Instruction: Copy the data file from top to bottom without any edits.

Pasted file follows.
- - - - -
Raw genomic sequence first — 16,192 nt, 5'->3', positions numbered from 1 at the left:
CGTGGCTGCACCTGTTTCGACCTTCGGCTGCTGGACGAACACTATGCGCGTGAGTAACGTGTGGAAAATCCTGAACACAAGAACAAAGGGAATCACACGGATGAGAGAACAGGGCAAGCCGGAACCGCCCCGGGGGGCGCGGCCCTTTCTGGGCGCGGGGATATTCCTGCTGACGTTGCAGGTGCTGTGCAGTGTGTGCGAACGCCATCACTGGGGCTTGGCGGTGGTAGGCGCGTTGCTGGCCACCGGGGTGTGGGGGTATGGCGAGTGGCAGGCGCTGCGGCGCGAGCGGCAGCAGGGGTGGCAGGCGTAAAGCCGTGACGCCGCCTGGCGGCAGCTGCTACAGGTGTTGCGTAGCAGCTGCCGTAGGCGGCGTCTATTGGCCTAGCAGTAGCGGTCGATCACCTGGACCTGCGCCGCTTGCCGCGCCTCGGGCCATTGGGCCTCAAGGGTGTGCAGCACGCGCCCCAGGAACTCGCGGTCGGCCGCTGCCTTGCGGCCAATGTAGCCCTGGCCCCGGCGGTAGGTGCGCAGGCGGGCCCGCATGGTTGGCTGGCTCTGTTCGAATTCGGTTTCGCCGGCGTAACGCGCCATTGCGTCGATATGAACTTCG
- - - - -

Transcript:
Raw genomic sequence first — 16,192 nt, 5'->3', positions numbered from 1 at the left:
CGTGGCTGCACCTGTTTCGACCTTCGGCTGCTGGACGAACACTATGCGCGTGAGTAACGTGTGGAAAATCCTGAACACAAGAACAAAGGGAATCACACGGATGAGAGAACAGGGCAAGCCGGAACCGCCCCGGGGGGCGCGGCCCTTTCTGGGCGCGGGGATATTCCTGCTGACGTTGCAGGTGCTGTGCAGTGTGTGCGAACGCCATCACTGGGGCTTGGCGGTGGTAGGCGCGTTGCTGGCCACCGGGGTGTGGGGGTATGGCGAGTGGCAGGCGCTGCGGCGCGAGCGGCAGCAGGGGTGGCAGGCGTAAAGCCGTGACGCCGCCTGGCGGCAGCTGCTACAGGTGTTGCGTAGCAGCTGCCGTAGGCGGCGTCTATTGGCCTAGCAGTAGCGGTCGATCACCTGGACCTGCGCCGCTTGCCGCGCCTCGGGCCATTGGGCCTCAAGGGTGTGCAGCACGCGCCCCAGGAACTCGCGGTCGGCCGCTGCCTTGCGGCCAATGTAGCCCTGGCCCCGGCGGTAGGTGCGCAGGCGGGCCCGCATGGTTGGCTGGCTCTGTTCGAATTCGGTTTCGCCGGCGTAACGCGCCATTGCGTCGATATGAACTTCG